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@John englishplus.com/grammar/00000245.htm suggests it is more widely accepted in the UK than in the US but should be avoided in formal writing. I found similar comments here wordwizard.com/phpbb3/viewtopic.php?t=6986. I don't have the tools to do the formal statistical analysis, but growing up in the UK I don't think I ever heard anyone say the shorter form, hence my assertion that it is standard. I should probably have said more common in British English, and would love to see the stats if anyone can provide them. –  ukayer Feb 11 '11 at 5:53
    
Fair enough. Thanks for the link. –  John Bartholomew Feb 11 '11 at 13:59
    
@John,ukayer: According to Google Books, on the American corpus oriented is about 60 times more common than orientated. But if you follow that link and switch to the British corpus, you'll see that it's only about 5 times more common in the UK. So orientate still a long way from being "standard", but it's over 10 times more "acceptable" to Brits than Americans (and it's fine by me :) –  FumbleFingers Apr 7 at 18:05

I'm Canadian and have only started hearing "orientated" recently. It sounds awful to my ears and back-formed as if someone is trying to sound smart.

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Apparently customer-oriented is more used than orientated. Check out Wording: http://en.bab.la/wording/

With the question "be customer ?" and oriented scores higher than orientated.

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As others have mentioned, the existence of the two forms oriented and orientated is one of the many differences that American English has from British English.

I have noticed this in American television programmes where American people have used the alternatives orient and oriented. This has always stood out as different and odd to me. Not only to me. It has been noticed by relatives when I watch television with them. They have commented on how different and odd this sounds to them as British people. They, like me, had not heard it until quite recently, in American television programmes.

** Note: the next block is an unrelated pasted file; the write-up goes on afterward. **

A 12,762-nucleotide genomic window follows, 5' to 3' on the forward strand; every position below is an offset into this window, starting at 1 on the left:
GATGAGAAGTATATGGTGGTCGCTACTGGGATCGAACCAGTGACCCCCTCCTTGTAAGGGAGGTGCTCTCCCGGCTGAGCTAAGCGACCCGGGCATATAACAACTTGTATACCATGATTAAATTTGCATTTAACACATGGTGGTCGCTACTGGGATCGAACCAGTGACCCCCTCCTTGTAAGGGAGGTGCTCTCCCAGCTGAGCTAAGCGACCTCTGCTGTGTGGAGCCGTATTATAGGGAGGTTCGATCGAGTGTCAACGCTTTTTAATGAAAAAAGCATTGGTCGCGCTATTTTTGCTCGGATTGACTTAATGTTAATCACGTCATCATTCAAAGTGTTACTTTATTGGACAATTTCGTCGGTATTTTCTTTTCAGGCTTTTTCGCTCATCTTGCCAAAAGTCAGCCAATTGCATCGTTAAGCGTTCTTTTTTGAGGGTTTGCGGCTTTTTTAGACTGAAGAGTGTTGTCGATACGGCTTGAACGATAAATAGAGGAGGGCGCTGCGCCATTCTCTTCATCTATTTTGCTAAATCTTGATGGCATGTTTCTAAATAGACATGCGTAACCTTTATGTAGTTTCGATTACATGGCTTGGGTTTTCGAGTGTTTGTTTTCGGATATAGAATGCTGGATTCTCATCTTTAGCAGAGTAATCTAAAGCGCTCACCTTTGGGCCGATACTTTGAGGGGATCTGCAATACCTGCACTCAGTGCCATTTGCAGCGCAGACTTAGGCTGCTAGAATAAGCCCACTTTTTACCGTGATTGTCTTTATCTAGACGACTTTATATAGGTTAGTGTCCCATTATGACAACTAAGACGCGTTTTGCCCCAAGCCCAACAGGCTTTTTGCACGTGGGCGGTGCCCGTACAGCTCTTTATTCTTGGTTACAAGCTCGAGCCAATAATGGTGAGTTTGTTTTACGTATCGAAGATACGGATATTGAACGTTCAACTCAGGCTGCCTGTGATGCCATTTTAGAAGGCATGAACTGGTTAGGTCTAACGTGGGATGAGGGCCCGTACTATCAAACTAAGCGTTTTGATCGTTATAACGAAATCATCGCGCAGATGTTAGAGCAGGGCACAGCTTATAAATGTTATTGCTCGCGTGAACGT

It's different and odd because this is not normal in the UK. In all my life, I have only heard fellow British people use the words orientate and orientated. This is what I learnt, as a child.

My personal experiences are confirmed by the following dictionary entry for orientate, which mentions “(US orient)”: http://dictionary.cambridge.org/dictionary/british/orientate_1?q=orientate

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To me, the verb, orient, sounds decidedly odd and I was totally unaware of its existence (as a verb) and its usage in the US until today. Glad you found a reliable reference to back up your "orientate" usage. –  Mari-Lou A Jul 22 '13 at 22:43
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@Mari-LouA and Tristan, I agree completely, and I wish the various commentators who say how irritated they are by this word would accept that that is not evidence for it being 'wrong'. If I hadn't read this post first I would have assumed 'orientate' was the older term which had been shortened to 'orient' in AmE - rather like Robusto saying 'as an alternate' when the proper word is 'alternative.' I think :) –  Mynamite Apr 7 at 19:42

Orientated is easier to pronounce in British English. Try to say it in an accent (real or otherwise).

  • Oriented. The t sound drops off too fast because of the word ending.
  • Orientated. Both t sounds are emphasized because they form the sound tayt and demand to be articulated.
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Can people please explain their downvotes... if this is correct (which it very well may be), it is useful as it helps explain why the usage of orientated may be more prevalent in British English. –  zooone9243 Sep 10 at 1:26

protected by tchrist Sep 27 '12 at 23:26